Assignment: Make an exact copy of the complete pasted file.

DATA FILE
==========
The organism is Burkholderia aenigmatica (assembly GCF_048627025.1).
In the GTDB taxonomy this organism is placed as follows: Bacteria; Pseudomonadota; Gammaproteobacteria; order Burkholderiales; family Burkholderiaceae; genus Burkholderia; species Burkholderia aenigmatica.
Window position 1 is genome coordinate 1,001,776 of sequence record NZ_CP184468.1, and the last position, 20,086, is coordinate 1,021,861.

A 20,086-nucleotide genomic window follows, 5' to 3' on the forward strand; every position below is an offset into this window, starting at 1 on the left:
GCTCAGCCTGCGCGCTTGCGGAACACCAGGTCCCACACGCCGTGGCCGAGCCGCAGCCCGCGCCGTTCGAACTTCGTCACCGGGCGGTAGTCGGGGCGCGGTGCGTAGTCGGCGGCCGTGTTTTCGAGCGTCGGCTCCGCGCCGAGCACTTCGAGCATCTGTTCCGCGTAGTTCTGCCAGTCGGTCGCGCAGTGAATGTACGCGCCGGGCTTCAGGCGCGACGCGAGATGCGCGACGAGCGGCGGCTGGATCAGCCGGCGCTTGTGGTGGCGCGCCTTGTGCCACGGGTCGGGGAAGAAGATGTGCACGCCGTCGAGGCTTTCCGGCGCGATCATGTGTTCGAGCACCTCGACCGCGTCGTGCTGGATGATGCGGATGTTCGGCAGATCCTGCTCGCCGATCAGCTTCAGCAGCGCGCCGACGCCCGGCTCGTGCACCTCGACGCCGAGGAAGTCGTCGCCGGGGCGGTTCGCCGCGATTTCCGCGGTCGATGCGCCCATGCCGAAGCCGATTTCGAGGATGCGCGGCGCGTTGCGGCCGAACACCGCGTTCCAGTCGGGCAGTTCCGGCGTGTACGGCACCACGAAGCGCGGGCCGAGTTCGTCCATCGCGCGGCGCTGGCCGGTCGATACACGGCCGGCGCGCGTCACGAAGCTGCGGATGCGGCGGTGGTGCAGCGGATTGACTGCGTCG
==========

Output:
The organism is Burkholderia aenigmatica (assembly GCF_048627025.1).
In the GTDB taxonomy this organism is placed as follows: Bacteria; Pseudomonadota; Gammaproteobacteria; order Burkholderiales; family Burkholderiaceae; genus Burkholderia; species Burkholderia aenigmatica.
Window position 1 is genome coordinate 1,001,776 of sequence record NZ_CP184468.1, and the last position, 20,086, is coordinate 1,021,861.

A 20,086-nucleotide genomic window follows, 5' to 3' on the forward strand; every position below is an offset into this window, starting at 1 on the left:
GCTCAGCCTGCGCGCTTGCGGAACACCAGGTCCCACACGCCGTGGCCGAGCCGCAGCCCGCGCCGTTCGAACTTCGTCACCGGGCGGTAGTCGGGGCGCGGTGCGTAGTCGGCGGCCGTGTTTTCGAGCGTCGGCTCCGCGCCGAGCACTTCGAGCATCTGTTCCGCGTAGTTCTGCCAGTCGGTCGCGCAGTGAATGTACGCGCCGGGCTTCAGGCGCGACGCGAGATGCGCGACGAGCGGCGGCTGGATCAGCCGGCGCTTGTGGTGGCGCGCCTTGTGCCACGGGTCGGGGAAGAAGATGTGCACGCCGTCGAGGCTTTCCGGCGCGATCATGTGTTCGAGCACCTCGACCGCGTCGTGCTGGATGATGCGGATGTTCGGCAGATCCTGCTCGCCGATCAGCTTCAGCAGCGCGCCGACGCCCGGCTCGTGCACCTCGACGCCGAGGAAGTCGTCGCCGGGGCGGTTCGCCGCGATTTCCGCGGTCGATGCGCCCATGCCGAAGCCGATTTCGAGGATGCGCGGCGCGTTGCGGCCGAACACCGCGTTCCAGTCGGGCAGTTCCGGCGTGTACGGCACCACGAAGCGCGGGCCGAGTTCGTCCATCGCGCGGCGCTGGCCGGTCGATACACGGCCGGCGCGCGTCACGAAGCTGCGGATGCGGCGGTGGTGCAGCGGATTGACTGCGTCG